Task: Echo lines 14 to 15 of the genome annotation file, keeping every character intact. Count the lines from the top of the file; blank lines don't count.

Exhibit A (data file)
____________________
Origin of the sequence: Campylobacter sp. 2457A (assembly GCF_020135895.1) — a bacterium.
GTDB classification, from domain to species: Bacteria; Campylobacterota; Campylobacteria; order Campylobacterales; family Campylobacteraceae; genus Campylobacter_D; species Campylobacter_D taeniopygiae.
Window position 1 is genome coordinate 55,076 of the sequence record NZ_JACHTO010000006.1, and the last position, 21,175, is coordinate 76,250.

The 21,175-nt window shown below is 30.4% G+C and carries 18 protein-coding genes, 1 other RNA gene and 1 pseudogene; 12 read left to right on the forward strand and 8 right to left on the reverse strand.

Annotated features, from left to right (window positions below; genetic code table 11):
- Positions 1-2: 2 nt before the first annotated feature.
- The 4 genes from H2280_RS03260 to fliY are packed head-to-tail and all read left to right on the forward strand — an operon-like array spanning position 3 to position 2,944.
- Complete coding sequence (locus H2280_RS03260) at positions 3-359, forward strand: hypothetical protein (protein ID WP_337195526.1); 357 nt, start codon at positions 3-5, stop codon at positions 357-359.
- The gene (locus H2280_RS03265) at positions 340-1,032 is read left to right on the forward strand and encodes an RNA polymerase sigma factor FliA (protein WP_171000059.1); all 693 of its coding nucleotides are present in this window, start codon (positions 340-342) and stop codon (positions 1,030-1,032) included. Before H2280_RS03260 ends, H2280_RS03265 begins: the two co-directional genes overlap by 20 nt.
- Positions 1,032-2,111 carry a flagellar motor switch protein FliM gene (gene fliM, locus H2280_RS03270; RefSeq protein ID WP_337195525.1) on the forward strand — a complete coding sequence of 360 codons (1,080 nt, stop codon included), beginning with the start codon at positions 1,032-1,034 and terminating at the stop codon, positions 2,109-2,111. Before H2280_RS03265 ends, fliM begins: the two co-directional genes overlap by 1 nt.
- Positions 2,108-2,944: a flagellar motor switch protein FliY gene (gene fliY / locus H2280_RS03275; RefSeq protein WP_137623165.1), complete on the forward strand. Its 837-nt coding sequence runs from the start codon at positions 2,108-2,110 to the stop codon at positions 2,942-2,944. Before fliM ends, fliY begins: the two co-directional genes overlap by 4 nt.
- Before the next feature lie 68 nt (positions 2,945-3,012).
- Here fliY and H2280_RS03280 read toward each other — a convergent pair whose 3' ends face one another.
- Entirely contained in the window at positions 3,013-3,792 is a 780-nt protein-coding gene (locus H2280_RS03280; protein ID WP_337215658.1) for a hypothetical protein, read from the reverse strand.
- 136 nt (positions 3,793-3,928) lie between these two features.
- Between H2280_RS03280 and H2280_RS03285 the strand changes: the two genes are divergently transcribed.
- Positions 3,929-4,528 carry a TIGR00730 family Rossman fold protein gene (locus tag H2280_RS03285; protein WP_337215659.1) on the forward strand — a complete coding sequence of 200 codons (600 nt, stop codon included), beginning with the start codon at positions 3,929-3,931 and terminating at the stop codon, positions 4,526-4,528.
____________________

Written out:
- Entirely contained in the window at positions 3,013-3,792 is a 780-nt protein-coding gene (locus H2280_RS03280; protein ID WP_337215658.1) for a hypothetical protein, read from the reverse strand.
- 136 nt (positions 3,793-3,928) lie between these two features.